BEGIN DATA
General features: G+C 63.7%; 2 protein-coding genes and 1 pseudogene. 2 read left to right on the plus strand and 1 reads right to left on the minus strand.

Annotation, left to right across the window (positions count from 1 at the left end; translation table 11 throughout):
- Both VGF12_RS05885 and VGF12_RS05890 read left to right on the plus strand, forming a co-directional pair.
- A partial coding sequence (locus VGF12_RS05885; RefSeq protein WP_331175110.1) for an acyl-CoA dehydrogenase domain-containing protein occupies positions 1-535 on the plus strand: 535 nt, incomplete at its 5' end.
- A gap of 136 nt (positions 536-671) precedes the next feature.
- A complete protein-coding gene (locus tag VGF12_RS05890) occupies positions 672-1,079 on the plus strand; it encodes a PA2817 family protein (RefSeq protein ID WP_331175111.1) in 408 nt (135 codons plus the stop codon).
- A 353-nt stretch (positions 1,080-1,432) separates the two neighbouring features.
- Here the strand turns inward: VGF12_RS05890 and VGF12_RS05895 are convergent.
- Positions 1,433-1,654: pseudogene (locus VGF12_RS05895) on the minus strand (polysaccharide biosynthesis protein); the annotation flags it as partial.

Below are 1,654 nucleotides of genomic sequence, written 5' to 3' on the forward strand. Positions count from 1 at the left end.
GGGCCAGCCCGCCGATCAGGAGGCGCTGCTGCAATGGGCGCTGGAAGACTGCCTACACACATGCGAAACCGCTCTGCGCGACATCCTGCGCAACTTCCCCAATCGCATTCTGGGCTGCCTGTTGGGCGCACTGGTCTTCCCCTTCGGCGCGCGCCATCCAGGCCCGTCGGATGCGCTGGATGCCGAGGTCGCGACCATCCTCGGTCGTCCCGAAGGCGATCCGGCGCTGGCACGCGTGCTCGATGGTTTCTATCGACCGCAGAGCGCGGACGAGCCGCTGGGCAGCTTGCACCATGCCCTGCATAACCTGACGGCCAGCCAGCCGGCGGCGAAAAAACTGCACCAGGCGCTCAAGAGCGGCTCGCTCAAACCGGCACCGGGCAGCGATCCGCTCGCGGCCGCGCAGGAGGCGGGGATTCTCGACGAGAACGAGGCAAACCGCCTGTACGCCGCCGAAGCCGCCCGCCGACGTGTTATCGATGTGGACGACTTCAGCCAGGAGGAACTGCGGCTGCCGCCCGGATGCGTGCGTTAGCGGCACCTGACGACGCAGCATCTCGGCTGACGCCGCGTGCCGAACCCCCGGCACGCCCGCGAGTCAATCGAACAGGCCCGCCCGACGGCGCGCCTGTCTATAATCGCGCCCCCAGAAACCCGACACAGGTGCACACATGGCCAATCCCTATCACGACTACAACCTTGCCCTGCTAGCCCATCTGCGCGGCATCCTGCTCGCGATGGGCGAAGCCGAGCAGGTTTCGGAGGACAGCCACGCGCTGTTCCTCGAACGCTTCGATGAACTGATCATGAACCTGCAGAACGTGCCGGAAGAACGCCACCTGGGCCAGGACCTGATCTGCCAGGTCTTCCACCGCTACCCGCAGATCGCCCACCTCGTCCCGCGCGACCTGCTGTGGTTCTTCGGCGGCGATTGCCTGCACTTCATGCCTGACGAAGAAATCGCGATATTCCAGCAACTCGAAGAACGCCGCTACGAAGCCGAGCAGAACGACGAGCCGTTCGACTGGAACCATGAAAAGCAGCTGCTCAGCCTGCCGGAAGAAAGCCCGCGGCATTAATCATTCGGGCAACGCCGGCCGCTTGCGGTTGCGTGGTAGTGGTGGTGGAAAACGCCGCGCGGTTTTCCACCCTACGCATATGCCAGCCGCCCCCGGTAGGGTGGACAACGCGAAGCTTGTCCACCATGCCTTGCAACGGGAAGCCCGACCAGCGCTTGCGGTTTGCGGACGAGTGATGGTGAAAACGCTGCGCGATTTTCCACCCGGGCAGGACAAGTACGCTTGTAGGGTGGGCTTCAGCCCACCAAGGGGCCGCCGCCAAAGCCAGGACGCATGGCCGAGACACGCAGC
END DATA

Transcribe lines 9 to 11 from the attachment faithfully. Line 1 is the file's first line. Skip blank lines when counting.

- Positions 1,433-1,654: pseudogene (locus VGF12_RS05895) on the minus strand (polysaccharide biosynthesis protein); the annotation flags it as partial.

Below are 1,654 nucleotides of genomic sequence, written 5' to 3' on the forward strand. Positions count from 1 at the left end.
GGGCCAGCCCGCCGATCAGGAGGCGCTGCTGCAATGGGCGCTGGAAGACTGCCTACACACATGCGAAACCGCTCTGCGCGACATCCTGCGCAACTTCCCCAATCGCATTCTGGGCTGCCTGTTGGGCGCACTGGTCTTCCCCTTCGGCGCGCGCCATCCAGGCCCGTCGGATGCGCTGGATGCCGAGGTCGCGACCATCCTCGGTCGTCCCGAAGGCGATCCGGCGCTGGCACGCGTGCTCGATGGTTTCTATCGACCGCAGAGCGCGGACGAGCCGCTGGGCAGCTTGCACCATGCCCTGCATAACCTGACGGCCAGCCAGCCGGCGGCGAAAAAACTGCACCAGGCGCTCAAGAGCGGCTCGCTCAAACCGGCACCGGGCAGCGATCCGCTCGCGGCCGCGCAGGAGGCGGGGATTCTCGACGAGAACGAGGCAAACCGCCTGTACGCCGCCGAAGCCGCCCGCCGACGTGTTATCGATGTGGACGACTTCAGCCAGGAGGAACTGCGGCTGCCGCCCGGATGCGTGCGTTAGCGGCACCTGACGACGCAGCATCTCGGCTGACGCCGCGTGCCGAACCCCCGGCACGCCCGCGAGTCAATCGAACAGGCCCGCCCGACGGCGCGCCTGTCTATAATCGCGCCCCCAGAAACCCGACACAGGTGCACACATGGCCAATCCCTATCACGACTACAACCTTGCCCTGCTAGCCCATCTGCGCGGCATCCTGCTCGCGATGGGCGAAGCCGAGCAGGTTTCGGAGGACAGCCACGCGCTGTTCCTCGAACGCTTCGATGAACTGATCATGAACCTGCAGAACGTGCCGGAAGAACGCCACCTGGGCCAGGACCTGATCTGCCAGGTCTTCCACCGCTACCCGCAGATCGCCCACCTCGTCCCGCGCGACCTGCTGTGGTTCTTCGGCGGCGATTGCCTGCACTTCATGCCTGACGAAGAAATCGCGATATTCCAGCAACTCGAAGAACGCCGCTACGAAGCCGAGCAGAACGACGAGCCGTTCGACTGGAACCATGAAAAGCAGCTGCTCAGCCTGCCGGAAGAAAGCCCGCGGCATTAATCATTCGGGCAACGCCGGCCGCTTGCGGTTGCGTGGTAGTGGTGGTGGAAAACGCCGCGCGGTTTTCCACCCTACGCATATGCCAGCCGCCCCCGGTAGGGTGGACAACGCGAAGCTTGTCCACCATGCCTTGCAACGGGAAGCCCGACCAGCGCTTGCGGTTTGCGGACGAGTGATGGTGAAAACGCTGCGCGATTTTCCACCCGGGCAGGACAAGTACGCTTGTAGGGTGGGCTTCAGCCCACCAAGGGGCCGCCGCCAAAGCCAGGACGCATGGCCGAGACACGCAGC